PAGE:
It’s been theorized that there are only seven basic plot lines that have been told over and over again across cen-turies. The author John Gardner pared those plots down to only two: Someone goes on a journey, or, a stranger comes to town. So how do you work within the constraint of limited plots to write stories that are fresh and unique?

“How do you get your ideas?” Many writers say that is the question they are most often asked. Neil Gaiman initially answered with flippant responses. “From the Idea-of-the-Month Club—$5 an idea!” Harlan Ellison’s answer was “Poughkeepsie” — a town in New York! Gore Vidal replied, “Anything can set things going — an encounter, a recollection. I think writers are great rememberers.” Ultimately, Stephen King had the correct answer. Where does he get ideas? “Everywhere!”

Personal Experience

Everyone has personal experiences, but don’t write an autobiography. Begin with what you know, then mix in your creativity. Be inspired by events, adventures, encounters. Imagine different outcomes.What if you had chosen an alternate path? What choices do you wish you could change? Then what would the new obstacles be and how would the story end?

Be Curious

Peruse the newspaper. Read a magazine. Surf the web. The world is full odd, interesting, intriguing people engaged in amazing, wonderful, and horrible activities. Can you find a nugget to pique your interest and inspire a story? You can and should go beyond what you read. Use your imagination and ask questions. Why did this happen? What happens next? What if…? And beyond reading and questioning, be curious about new experiences and new people. Go outside your comfort zone and gain new perspective.

Observe & Eavesdrop!

Keep your eyes and ears open for characters. Go to Starbucks and eavesdrop on the conversation at the next table. A meeting at work is an ideal opportunity to observe how people speak and act at different rungs of the corporate ladder. Pay attention to children and try to experience the world as they do. Develop your ear for character and dialog; both are central to good storytelling.


Dreams as a source for your stories? This one is controversial. R.L. Stine claims no one ever has ever gotten a story idea from their dreams, but Stephen King swears his dream during a plane trip inspired the plot for “Misery.” If your subconscious mind is a gold mine, keep a notebook next to your bed and jot down the story immediately upon waking.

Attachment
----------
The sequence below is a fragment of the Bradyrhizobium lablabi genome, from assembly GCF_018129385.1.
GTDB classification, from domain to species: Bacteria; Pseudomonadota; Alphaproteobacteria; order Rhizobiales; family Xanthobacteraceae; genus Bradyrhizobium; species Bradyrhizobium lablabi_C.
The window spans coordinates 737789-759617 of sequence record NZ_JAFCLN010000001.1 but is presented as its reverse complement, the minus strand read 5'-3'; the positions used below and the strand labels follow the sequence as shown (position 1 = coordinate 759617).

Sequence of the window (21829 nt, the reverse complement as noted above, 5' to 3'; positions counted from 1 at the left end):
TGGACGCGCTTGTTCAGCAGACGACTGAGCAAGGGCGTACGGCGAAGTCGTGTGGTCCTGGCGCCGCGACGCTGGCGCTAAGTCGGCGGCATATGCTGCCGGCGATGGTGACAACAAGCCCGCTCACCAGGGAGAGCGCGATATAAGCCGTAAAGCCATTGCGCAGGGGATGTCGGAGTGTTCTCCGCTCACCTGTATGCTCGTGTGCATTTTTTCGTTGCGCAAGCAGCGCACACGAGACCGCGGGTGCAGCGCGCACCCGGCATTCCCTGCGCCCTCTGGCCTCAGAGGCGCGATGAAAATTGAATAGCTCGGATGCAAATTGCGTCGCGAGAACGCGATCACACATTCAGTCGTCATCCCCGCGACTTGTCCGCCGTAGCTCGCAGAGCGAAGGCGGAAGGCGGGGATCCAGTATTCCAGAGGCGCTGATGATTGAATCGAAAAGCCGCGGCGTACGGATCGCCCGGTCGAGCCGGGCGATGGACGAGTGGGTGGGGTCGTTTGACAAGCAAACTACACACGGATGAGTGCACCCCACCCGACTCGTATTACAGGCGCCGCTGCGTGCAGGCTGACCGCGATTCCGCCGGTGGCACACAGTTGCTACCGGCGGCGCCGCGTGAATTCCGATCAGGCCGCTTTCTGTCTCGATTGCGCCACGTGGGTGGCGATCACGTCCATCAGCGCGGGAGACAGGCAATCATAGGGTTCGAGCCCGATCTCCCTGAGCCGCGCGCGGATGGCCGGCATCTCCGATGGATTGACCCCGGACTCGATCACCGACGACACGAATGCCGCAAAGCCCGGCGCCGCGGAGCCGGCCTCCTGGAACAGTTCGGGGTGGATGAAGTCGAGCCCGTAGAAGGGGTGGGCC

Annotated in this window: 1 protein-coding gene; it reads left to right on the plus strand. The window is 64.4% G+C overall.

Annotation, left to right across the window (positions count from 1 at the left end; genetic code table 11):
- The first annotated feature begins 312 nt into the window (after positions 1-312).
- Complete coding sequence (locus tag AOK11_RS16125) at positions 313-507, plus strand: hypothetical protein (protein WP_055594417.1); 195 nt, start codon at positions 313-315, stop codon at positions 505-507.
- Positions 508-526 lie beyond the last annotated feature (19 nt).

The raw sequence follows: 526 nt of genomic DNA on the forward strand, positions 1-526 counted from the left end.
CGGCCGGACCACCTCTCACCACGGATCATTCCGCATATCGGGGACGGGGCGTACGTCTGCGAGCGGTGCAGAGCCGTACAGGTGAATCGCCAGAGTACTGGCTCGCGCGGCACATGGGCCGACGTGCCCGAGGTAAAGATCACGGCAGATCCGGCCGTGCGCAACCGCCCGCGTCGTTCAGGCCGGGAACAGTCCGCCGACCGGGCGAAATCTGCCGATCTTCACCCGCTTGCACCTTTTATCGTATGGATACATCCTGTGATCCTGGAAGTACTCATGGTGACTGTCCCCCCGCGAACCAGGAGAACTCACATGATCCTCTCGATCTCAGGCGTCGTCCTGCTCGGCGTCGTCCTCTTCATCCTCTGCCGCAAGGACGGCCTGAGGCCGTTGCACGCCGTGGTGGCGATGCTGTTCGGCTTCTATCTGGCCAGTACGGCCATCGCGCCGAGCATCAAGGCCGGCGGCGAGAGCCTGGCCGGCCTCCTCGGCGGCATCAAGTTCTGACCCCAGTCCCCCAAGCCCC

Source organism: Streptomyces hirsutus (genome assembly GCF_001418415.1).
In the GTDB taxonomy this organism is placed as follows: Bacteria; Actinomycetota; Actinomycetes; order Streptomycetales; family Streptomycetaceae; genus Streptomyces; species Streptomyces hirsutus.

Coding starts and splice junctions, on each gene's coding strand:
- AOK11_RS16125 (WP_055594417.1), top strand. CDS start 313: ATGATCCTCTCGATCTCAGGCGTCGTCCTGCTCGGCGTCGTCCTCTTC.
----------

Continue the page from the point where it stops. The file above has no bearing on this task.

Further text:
Steve Jobs famously said that creativity is simply joining disparate elements together to make something new. He made technology artistic when he introduced calligraphy and fonts to his Mac. The Wright brothers had a bicycle company before transforming a bike into an airplane. Johannes Gutenberg used his expertise as a goldsmith to develop movable type and, inspired by wine presses, invented the printing press. Stitching together parts in new and novel ways can bring forth a creation as unforgettable as Frankenstein


How can you open up your mind to use your imagination? Research shows that there are specific ways to become more creative and imaginative. Watching stand-up comedy increases creativity 20%, while alcoholic beverages boost creative skills by 30%. Simply relaxing and letting your brain not pay attention opens you up to revelations and insights. Try taking a shower, going for a walk, or driving. Daydream while you go for a walk or swim. Clear your mind and be aware of ideas popping up.

There is no one way to get ideas, to write, or to tell stories. Experiment and find what works best for you. But always keep writing and telling your stories.

Anna Ziss-Patton

Anna Ziss-Patton
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